“Aoibheann comes from a land that was terrorised by dragons,” I explained. “She most likely thinks that you are a dragon, because you resemble one in many respects, and that is why she is a little scared.  For myself, I have met many beings of all sorts of appearances and I take each one as I find them. My name is Nathaniel.” I’m not sure why I added my name, but it seemed polite.  He told me that he was a dragon, but he did not terrorise anybody.  Rather alarmingly, he also pointed out that it was a bad idea to try to eat him or even lick him. His skin, apparently, makes people see things that aren’t there.  I guessed there might be hallucinogens in his secretions, which makes sense, I had heard somewhere of a frog, or possibly toad that did something similar as a deterrent to predators.  Though, I have to admit, I did wonder what sort of predator would try to eat an eight-foot high, bright blue, bipedal alligator.  Oh, and his name was Quatzl Venomspot, which frankly sounded like something out of the books I read as a child, but I wasn’t about to argue. At least he accepted my explanation of special diet and added that he ate everything.

I did point out that it might be an idea to keep quiet about the hallucinogenic bit, in case there was anybody around who liked to get high. I also suggested that it might go a long way towards being accepted if he modified the description of his diet to make it quite clear that he didn’t eat people. He assured me that he didn’t eat ‘naka’; he ate anything else, but not ‘naka’. He said that that would be weird. I guess ‘naka’ does mean people, or, possibly, at least, sentient beings that aren’t dragons, since he seemed to distinguish between ‘naka’ and animals.  Gwyn wandered in at this point.  I guess her time in Jasper Cove has inured her to surprises as she merely muttered “plus ça change, plus c’est la même chose.” I made introductions.

“Gwyn, this is Quatzl Vemonspot.  He’s a dragon, but he assures me that he doesn’t eat Nakas, which I think is his word for people.  Apparently, it is a bad idea to lick him. Quatzl, this is Gwyn, she’s a lady Naka and definitely not edible.”  I grinned at her and offered to get her a drink. She asked for a cider and assured Quatzl that she had no intention of licking him and it was nothing personal. She asked the question I hadn’t thought to ask, which was about the wings, or absence thereof.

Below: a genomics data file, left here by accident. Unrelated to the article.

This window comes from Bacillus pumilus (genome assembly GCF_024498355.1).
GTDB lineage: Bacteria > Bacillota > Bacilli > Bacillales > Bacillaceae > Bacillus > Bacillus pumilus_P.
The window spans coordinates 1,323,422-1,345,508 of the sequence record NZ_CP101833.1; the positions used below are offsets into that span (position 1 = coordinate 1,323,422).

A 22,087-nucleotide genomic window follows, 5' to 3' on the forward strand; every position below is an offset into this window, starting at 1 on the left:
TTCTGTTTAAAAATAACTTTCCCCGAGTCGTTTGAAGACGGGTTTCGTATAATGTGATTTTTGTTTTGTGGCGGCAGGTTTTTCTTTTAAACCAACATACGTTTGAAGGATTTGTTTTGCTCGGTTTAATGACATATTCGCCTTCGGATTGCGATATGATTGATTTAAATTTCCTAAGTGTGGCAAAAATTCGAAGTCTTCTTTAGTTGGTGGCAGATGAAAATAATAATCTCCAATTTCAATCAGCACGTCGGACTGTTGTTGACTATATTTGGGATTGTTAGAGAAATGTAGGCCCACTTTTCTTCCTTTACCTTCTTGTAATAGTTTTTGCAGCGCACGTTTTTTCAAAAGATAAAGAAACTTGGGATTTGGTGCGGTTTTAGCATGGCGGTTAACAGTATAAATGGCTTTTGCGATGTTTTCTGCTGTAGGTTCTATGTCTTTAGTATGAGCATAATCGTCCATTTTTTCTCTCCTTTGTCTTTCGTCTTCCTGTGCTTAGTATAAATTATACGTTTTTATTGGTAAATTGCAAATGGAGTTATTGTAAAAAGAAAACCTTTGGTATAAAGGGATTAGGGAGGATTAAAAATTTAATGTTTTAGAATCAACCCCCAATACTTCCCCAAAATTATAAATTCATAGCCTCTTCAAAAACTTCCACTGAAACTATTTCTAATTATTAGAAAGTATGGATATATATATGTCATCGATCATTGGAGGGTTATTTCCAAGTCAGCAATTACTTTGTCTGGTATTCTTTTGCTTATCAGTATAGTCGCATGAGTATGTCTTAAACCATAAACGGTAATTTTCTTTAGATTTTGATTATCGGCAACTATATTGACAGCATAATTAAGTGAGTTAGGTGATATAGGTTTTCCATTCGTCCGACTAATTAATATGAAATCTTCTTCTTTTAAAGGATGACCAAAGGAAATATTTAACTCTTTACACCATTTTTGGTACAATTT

“I have wings, just not as khutit,” he explained to her, but not very clearly.  I had to guess at the spelling of that word and had no idea what it meant. “I’m too big, so I have to shrink into khutit. I’d break tavern if I was big, not hatchie, so can’t fit. Don’t want lots of mad nakas.” He looked over at me, “All are Nakas, unless dragon or animal, she naka, I can tell.”  I poured a drink for Gwyn and one for myself, hoping she wasn’t going to be reminded of anything unfavourable by the smell of rum. I tried to explain about the lie of the land and about Cristof being the chief ‘naka’ so it might be an idea to get his permission before eating any animals.

This led to a confusing discussion, with Quatzl thinking I was talking about chiefs as in American Indians, Gwyn explaining that lord, king, mayor etc all meant the same thing and Quatzl disagreeing and explaining each of those terms. Somewhere in there, Gwyn apologised for being drunk and for her behaviour. I assured her that there was nothing to apologise for.